For some, ‘opportunity’ and ‘getting on’ were benefits of the system, but for others the local school is remembered as an austere and over-disciplined place, where individual needs, and the culture and the tongue of their own communities, were systematically repressed.

On other subjects in the book’s diverse themes, Gordon Booth provides a Victorian case study of the role of ‘home education’, while Robert Anderson – author of the definitive, Education and the Scottish People – places Scottish education within the wider European context.

Two papers raise the possibility of a more radical agenda: Peter Murphy recounts R. F. MacKenzie’s doomed reforms at Summerhill Academy, while Robbie Robertson makes the case for a computer-age revolution.

Dr Ian Russell, Director of the Elphinstone Institute, said: “With its combination of lively scholarship and first-hand witness, North-East Identities and Scottish Schooling, offers a vivid reassessment of the region’s rich, and contentious, educational inheritance.”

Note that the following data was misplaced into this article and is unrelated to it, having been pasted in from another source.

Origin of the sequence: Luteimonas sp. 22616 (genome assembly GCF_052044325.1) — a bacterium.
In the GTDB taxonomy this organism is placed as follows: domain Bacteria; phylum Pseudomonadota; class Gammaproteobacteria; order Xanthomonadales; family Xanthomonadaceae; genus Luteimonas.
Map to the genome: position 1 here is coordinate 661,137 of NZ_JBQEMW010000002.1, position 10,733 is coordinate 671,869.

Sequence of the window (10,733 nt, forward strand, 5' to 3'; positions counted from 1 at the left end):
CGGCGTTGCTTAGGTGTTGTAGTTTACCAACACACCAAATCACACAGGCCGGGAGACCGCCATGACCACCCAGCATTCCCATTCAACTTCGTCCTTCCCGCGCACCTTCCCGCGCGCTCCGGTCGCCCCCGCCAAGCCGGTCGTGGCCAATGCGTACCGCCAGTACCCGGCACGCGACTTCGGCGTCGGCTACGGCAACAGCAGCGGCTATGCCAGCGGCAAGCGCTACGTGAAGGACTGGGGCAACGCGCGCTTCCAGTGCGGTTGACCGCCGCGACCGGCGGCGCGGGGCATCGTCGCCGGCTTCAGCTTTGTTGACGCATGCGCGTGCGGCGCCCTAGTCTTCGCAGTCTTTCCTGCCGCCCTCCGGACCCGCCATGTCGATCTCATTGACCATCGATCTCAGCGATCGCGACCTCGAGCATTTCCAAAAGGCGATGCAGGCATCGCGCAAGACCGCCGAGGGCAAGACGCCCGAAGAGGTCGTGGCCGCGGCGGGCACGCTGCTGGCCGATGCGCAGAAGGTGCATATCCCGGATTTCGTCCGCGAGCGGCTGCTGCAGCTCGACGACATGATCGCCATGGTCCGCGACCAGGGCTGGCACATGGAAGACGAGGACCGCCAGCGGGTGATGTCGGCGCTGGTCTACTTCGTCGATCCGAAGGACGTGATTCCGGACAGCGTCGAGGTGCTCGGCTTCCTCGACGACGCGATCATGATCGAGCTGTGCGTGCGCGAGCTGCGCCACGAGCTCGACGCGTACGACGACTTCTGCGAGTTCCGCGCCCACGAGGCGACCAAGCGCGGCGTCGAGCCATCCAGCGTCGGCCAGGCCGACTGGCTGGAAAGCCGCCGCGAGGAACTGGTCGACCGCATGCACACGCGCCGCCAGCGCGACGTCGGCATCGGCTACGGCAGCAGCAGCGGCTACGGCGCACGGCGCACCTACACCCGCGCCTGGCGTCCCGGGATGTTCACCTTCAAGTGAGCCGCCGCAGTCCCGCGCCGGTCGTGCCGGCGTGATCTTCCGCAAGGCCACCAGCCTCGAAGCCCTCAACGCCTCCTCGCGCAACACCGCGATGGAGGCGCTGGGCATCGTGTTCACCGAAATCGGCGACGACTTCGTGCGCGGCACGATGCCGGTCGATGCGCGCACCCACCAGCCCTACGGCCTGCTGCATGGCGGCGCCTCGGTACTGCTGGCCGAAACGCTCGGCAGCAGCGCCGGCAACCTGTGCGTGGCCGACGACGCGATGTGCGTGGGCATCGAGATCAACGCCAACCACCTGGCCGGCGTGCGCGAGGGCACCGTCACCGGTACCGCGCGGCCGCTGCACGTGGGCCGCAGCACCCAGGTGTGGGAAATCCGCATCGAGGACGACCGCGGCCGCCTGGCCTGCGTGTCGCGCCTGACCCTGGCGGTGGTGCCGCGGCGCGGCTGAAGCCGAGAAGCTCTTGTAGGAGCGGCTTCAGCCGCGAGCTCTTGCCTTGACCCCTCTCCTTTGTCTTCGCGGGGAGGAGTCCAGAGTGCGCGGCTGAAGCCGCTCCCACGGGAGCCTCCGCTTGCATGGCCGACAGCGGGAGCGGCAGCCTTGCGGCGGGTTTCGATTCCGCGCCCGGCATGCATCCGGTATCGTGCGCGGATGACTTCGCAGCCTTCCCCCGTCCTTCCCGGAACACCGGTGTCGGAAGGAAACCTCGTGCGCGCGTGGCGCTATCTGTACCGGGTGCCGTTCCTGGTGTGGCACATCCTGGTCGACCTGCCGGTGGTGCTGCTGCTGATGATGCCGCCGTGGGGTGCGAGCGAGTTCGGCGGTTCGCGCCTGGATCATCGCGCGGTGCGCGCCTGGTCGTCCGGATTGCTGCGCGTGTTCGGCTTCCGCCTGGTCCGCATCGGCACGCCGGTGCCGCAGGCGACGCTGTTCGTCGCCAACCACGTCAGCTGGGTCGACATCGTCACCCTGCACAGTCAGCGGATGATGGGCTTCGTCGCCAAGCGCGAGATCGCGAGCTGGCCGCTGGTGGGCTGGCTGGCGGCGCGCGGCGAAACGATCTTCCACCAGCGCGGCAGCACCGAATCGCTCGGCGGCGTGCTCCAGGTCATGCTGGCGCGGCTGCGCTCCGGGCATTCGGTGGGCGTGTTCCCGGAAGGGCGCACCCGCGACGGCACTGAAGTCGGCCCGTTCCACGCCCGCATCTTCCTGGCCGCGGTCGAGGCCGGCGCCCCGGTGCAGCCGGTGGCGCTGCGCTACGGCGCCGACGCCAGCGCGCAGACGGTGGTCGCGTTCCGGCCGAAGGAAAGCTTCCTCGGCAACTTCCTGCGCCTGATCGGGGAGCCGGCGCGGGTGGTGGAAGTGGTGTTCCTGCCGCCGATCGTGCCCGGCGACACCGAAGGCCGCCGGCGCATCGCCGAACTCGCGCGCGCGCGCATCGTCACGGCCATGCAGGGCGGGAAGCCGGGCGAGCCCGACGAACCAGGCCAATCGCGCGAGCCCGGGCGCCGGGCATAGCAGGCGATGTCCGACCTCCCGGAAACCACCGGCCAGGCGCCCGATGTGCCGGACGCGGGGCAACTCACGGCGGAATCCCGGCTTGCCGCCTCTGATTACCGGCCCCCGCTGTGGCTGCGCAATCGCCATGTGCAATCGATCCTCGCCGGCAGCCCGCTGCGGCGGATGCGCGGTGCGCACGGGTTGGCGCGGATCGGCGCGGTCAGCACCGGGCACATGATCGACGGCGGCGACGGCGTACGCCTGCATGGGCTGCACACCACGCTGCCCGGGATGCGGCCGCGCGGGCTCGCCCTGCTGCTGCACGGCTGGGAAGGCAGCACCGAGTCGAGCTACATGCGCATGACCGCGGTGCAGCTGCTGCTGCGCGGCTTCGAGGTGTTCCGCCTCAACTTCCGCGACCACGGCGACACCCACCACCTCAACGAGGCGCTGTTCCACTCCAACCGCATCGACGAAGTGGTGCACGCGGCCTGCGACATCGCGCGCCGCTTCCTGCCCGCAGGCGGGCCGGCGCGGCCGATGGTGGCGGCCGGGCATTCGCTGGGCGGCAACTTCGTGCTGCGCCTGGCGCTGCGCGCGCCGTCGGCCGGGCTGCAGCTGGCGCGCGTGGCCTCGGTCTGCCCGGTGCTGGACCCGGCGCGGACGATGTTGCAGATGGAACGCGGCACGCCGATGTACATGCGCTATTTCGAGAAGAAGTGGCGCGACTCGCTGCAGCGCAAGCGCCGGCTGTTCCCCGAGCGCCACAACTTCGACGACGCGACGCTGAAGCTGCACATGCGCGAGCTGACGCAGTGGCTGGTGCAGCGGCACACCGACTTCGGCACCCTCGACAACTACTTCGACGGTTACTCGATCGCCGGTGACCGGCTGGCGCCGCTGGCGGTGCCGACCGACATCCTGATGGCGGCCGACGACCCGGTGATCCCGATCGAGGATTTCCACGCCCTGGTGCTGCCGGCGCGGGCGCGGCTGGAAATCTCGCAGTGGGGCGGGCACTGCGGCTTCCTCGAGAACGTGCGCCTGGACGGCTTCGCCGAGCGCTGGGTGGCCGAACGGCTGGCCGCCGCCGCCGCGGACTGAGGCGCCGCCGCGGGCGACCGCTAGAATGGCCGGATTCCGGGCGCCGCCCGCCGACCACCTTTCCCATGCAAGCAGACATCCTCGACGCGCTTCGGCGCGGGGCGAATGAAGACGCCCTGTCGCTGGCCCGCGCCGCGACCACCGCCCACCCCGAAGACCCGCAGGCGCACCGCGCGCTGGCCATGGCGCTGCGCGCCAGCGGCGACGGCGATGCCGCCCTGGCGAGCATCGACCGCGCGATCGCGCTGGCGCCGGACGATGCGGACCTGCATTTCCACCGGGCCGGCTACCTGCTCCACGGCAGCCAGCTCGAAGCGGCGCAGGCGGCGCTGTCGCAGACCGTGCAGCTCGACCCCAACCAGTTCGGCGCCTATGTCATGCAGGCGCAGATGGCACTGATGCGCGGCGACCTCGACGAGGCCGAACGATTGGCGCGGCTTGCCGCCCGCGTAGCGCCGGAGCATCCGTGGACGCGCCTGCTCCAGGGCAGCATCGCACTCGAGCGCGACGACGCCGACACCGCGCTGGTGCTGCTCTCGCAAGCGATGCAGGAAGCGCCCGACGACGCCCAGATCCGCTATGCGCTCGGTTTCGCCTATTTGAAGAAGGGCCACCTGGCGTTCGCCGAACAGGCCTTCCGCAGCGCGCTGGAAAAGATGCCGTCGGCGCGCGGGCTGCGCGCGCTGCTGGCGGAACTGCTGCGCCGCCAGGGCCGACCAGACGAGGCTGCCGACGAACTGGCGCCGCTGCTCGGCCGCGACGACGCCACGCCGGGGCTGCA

‘North-East Identities and Scottish Schooling’ is edited and compiled by David Northcroft, Research Associate of the Elphinstone Institute, who spent many years at the Northern College of Education. He is currently carrying out research into the experience of ‘growing up and going to school in Scotland’.

He said: “With its deep rooted educational traditions, ‘going to school’ in the North-East of Scotland has shown itself to be one of the few really life-defining experiences that, along with the land, the sea, the weather and the language, have helped to make us what we are and – some would claim – prevented us from becoming what we might have been.